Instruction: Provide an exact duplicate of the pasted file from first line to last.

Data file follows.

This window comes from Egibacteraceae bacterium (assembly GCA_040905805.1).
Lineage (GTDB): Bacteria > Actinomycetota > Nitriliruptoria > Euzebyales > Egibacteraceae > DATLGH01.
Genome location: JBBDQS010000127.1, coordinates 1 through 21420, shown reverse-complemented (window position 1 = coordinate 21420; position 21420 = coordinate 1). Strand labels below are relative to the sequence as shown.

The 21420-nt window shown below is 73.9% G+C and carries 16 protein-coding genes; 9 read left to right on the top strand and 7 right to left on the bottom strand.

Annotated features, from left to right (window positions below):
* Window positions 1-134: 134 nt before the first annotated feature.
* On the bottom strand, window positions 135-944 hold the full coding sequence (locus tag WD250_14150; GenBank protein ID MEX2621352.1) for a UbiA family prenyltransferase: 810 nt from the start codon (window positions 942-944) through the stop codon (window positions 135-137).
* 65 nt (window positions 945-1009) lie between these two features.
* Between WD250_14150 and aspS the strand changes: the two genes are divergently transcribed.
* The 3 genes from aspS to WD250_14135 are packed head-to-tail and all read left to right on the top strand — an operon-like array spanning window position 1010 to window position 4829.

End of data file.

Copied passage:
This window comes from Egibacteraceae bacterium (assembly GCA_040905805.1).
Lineage (GTDB): Bacteria > Actinomycetota > Nitriliruptoria > Euzebyales > Egibacteraceae > DATLGH01.
Genome location: JBBDQS010000127.1, coordinates 1 through 21420, shown reverse-complemented (window position 1 = coordinate 21420; position 21420 = coordinate 1). Strand labels below are relative to the sequence as shown.

The 21420-nt window shown below is 73.9% G+C and carries 16 protein-coding genes; 9 read left to right on the top strand and 7 right to left on the bottom strand.

Annotated features, from left to right (window positions below):
* Window positions 1-134: 134 nt before the first annotated feature.
* On the bottom strand, window positions 135-944 hold the full coding sequence (locus tag WD250_14150; GenBank protein ID MEX2621352.1) for a UbiA family prenyltransferase: 810 nt from the start codon (window positions 942-944) through the stop codon (window positions 135-137).
* 65 nt (window positions 945-1009) lie between these two features.
* Between WD250_14150 and aspS the strand changes: the two genes are divergently transcribed.
* The 3 genes from aspS to WD250_14135 are packed head-to-tail and all read left to right on the top strand — an operon-like array spanning window position 1010 to window position 4829.